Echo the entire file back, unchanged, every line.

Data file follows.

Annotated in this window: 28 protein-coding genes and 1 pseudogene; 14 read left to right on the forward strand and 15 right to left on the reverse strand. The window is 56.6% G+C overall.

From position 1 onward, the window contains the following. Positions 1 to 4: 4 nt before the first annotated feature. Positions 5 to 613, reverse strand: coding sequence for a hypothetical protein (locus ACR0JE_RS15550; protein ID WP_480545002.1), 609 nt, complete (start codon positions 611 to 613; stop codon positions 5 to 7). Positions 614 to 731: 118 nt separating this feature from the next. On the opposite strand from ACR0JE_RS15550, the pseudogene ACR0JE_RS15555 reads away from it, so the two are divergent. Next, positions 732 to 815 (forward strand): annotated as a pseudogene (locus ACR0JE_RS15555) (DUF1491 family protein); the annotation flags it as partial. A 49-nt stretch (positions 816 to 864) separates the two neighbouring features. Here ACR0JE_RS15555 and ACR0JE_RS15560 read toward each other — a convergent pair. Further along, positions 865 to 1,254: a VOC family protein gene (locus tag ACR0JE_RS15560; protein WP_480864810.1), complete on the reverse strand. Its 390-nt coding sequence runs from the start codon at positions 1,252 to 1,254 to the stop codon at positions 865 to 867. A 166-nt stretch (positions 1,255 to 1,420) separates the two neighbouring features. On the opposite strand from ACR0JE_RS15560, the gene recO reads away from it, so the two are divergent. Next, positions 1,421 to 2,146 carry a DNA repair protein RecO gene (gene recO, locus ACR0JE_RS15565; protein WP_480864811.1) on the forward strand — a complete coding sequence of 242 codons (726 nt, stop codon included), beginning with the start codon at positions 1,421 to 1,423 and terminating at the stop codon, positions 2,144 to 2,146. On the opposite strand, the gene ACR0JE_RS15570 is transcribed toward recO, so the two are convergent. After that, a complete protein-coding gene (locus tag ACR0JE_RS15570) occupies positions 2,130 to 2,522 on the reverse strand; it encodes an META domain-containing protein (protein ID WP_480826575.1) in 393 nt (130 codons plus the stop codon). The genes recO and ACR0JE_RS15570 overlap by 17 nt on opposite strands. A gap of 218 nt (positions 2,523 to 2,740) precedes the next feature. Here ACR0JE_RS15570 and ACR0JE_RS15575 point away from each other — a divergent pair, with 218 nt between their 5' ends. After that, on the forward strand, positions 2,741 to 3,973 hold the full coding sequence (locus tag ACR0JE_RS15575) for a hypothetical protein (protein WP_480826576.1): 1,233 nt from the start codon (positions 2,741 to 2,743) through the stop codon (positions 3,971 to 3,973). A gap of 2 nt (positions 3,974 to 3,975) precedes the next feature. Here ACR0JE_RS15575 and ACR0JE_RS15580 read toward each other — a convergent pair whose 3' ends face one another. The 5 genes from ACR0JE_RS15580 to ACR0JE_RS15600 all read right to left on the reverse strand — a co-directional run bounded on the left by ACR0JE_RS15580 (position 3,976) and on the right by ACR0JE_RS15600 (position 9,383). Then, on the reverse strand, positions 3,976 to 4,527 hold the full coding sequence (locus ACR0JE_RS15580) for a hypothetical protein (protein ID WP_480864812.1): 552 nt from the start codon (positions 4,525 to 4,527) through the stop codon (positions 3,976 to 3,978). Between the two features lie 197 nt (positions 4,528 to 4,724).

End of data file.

Annotated in this window: 28 protein-coding genes and 1 pseudogene; 14 read left to right on the forward strand and 15 right to left on the reverse strand. The window is 56.6% G+C overall.

From position 1 onward, the window contains the following. Positions 1 to 4: 4 nt before the first annotated feature. Positions 5 to 613, reverse strand: coding sequence for a hypothetical protein (locus ACR0JE_RS15550; protein ID WP_480545002.1), 609 nt, complete (start codon positions 611 to 613; stop codon positions 5 to 7). Positions 614 to 731: 118 nt separating this feature from the next. On the opposite strand from ACR0JE_RS15550, the pseudogene ACR0JE_RS15555 reads away from it, so the two are divergent. Next, positions 732 to 815 (forward strand): annotated as a pseudogene (locus ACR0JE_RS15555) (DUF1491 family protein); the annotation flags it as partial. A 49-nt stretch (positions 816 to 864) separates the two neighbouring features. Here ACR0JE_RS15555 and ACR0JE_RS15560 read toward each other — a convergent pair. Further along, positions 865 to 1,254: a VOC family protein gene (locus tag ACR0JE_RS15560; protein WP_480864810.1), complete on the reverse strand. Its 390-nt coding sequence runs from the start codon at positions 1,252 to 1,254 to the stop codon at positions 865 to 867. A 166-nt stretch (positions 1,255 to 1,420) separates the two neighbouring features. On the opposite strand from ACR0JE_RS15560, the gene recO reads away from it, so the two are divergent. Next, positions 1,421 to 2,146 carry a DNA repair protein RecO gene (gene recO, locus ACR0JE_RS15565; protein WP_480864811.1) on the forward strand — a complete coding sequence of 242 codons (726 nt, stop codon included), beginning with the start codon at positions 1,421 to 1,423 and terminating at the stop codon, positions 2,144 to 2,146. On the opposite strand, the gene ACR0JE_RS15570 is transcribed toward recO, so the two are convergent. After that, a complete protein-coding gene (locus tag ACR0JE_RS15570) occupies positions 2,130 to 2,522 on the reverse strand; it encodes an META domain-containing protein (protein ID WP_480826575.1) in 393 nt (130 codons plus the stop codon). The genes recO and ACR0JE_RS15570 overlap by 17 nt on opposite strands. A gap of 218 nt (positions 2,523 to 2,740) precedes the next feature. Here ACR0JE_RS15570 and ACR0JE_RS15575 point away from each other — a divergent pair, with 218 nt between their 5' ends. After that, on the forward strand, positions 2,741 to 3,973 hold the full coding sequence (locus tag ACR0JE_RS15575) for a hypothetical protein (protein WP_480826576.1): 1,233 nt from the start codon (positions 2,741 to 2,743) through the stop codon (positions 3,971 to 3,973). A gap of 2 nt (positions 3,974 to 3,975) precedes the next feature. Here ACR0JE_RS15575 and ACR0JE_RS15580 read toward each other — a convergent pair whose 3' ends face one another. The 5 genes from ACR0JE_RS15580 to ACR0JE_RS15600 all read right to left on the reverse strand — a co-directional run bounded on the left by ACR0JE_RS15580 (position 3,976) and on the right by ACR0JE_RS15600 (position 9,383). Then, on the reverse strand, positions 3,976 to 4,527 hold the full coding sequence (locus ACR0JE_RS15580) for a hypothetical protein (protein ID WP_480864812.1): 552 nt from the start codon (positions 4,525 to 4,527) through the stop codon (positions 3,976 to 3,978). Between the two features lie 197 nt (positions 4,528 to 4,724).